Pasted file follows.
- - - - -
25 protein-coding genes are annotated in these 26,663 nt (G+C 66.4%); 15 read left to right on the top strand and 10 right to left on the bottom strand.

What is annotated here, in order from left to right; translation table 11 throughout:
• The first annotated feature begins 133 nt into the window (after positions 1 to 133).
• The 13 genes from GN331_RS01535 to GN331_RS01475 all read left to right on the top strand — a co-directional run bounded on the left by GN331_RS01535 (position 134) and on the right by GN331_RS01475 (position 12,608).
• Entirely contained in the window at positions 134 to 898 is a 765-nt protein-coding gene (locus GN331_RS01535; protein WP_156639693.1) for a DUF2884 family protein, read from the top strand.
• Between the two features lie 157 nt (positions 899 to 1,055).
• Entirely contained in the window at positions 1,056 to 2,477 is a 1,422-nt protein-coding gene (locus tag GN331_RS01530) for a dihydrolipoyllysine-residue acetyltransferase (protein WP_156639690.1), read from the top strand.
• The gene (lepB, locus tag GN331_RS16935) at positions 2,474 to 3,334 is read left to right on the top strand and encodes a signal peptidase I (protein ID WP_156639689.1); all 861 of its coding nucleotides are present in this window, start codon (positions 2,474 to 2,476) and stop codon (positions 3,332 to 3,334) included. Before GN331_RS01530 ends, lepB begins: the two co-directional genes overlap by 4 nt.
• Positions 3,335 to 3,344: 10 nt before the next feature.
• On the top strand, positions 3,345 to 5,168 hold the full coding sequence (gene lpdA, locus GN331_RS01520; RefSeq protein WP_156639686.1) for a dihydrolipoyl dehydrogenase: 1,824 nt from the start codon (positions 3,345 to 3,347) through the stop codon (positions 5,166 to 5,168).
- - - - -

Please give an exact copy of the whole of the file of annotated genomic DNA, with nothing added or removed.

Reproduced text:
25 protein-coding genes are annotated in these 26,663 nt (G+C 66.4%); 15 read left to right on the top strand and 10 right to left on the bottom strand.

What is annotated here, in order from left to right; translation table 11 throughout:
• The first annotated feature begins 133 nt into the window (after positions 1 to 133).
• The 13 genes from GN331_RS01535 to GN331_RS01475 all read left to right on the top strand — a co-directional run bounded on the left by GN331_RS01535 (position 134) and on the right by GN331_RS01475 (position 12,608).
• Entirely contained in the window at positions 134 to 898 is a 765-nt protein-coding gene (locus GN331_RS01535; protein WP_156639693.1) for a DUF2884 family protein, read from the top strand.
• Between the two features lie 157 nt (positions 899 to 1,055).
• Entirely contained in the window at positions 1,056 to 2,477 is a 1,422-nt protein-coding gene (locus tag GN331_RS01530) for a dihydrolipoyllysine-residue acetyltransferase (protein WP_156639690.1), read from the top strand.
• The gene (lepB, locus tag GN331_RS16935) at positions 2,474 to 3,334 is read left to right on the top strand and encodes a signal peptidase I (protein ID WP_156639689.1); all 861 of its coding nucleotides are present in this window, start codon (positions 2,474 to 2,476) and stop codon (positions 3,332 to 3,334) included. Before GN331_RS01530 ends, lepB begins: the two co-directional genes overlap by 4 nt.
• Positions 3,335 to 3,344: 10 nt before the next feature.
• On the top strand, positions 3,345 to 5,168 hold the full coding sequence (gene lpdA, locus GN331_RS01520; RefSeq protein WP_156639686.1) for a dihydrolipoyl dehydrogenase: 1,824 nt from the start codon (positions 3,345 to 3,347) through the stop codon (positions 5,166 to 5,168).